Lincoln Cathedral is hosting a festival to celebrate the region's rich past and future in engineering.
The three-day event is free to enter and features an 80-foot pendulum which will hang from the roof in the cathedral.
Thousands of people in Lincolnshire hoped to catch a glimpse of the partial eclipse. Many decided to stand outside the Cathedral to get a view. It was was widely predicted to be one of the best places in the country to view the spectacle. Some though were left disappointed. Kate Hemingway has the story
Calendar's weather presenter Jon Mitchell was at Greenside Primary School in Pudsey today to watch the eclipse with the children there. And, as he soon found out they certainly knew their stuff.
Children from Greenside Primary School in Pudsey tell Calendar weatherman Jon Mitchell all about their eclipse experience.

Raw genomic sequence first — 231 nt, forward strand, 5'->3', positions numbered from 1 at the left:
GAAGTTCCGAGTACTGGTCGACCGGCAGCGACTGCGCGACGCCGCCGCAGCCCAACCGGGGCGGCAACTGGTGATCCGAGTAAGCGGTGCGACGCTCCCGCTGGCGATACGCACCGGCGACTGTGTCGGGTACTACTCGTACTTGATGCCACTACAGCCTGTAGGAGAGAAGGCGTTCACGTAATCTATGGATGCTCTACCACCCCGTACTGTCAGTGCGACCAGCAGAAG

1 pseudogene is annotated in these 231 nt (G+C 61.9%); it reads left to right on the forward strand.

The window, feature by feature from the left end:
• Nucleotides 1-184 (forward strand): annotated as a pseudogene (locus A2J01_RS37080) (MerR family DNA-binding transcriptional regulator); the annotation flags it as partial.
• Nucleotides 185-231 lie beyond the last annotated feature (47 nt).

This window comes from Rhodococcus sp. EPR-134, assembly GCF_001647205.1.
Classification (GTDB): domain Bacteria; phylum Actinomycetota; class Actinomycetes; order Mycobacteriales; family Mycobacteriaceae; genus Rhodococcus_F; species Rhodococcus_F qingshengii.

Cloud cover did not stop children from Greenside Primary School in Pudsey from trying to watch this morning's partial eclipse.
The pupils, who had made special viewers to see the event did manage to capture a glimpse between breaks in the cloud. They will be considerably older next time there is a comparable solar eclipse in this country, which is due in 2026, and it will be 2090, until Britain sees another total eclipse.
Watch live coverage as millions gather to watch a near-total solar eclipse:
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The image coming in from Svalbard in Norway.
The next solar eclipse of similar magnitude to today's event which will be seen from Britain is on August 12, 2026.
On that date up to 95 per cent of the Sun will be obscured. Britain will not see a total solar eclipse until September 23, 2090
Calendar viewers have been sending us their photos of this morning's eclipse. Here's some of the best.Read the full story ›
The UK has the biggest science gender gap than any major developed country in the world.
A recent study found that in school, girls lag behind boys and are deterred from considering science as a career choice.
Today, 200 girls took part in the Science, Technology, Engineering and Maths fair where workshops and displays showcased the breadth of opportunities available, with local businesses and industry experts on hand to offer advice.
Victoria Whittam reports:
Duncan and Christine then spoke to the UK Young Scientist of the Year Sarah Sobka, who is from Sheffield: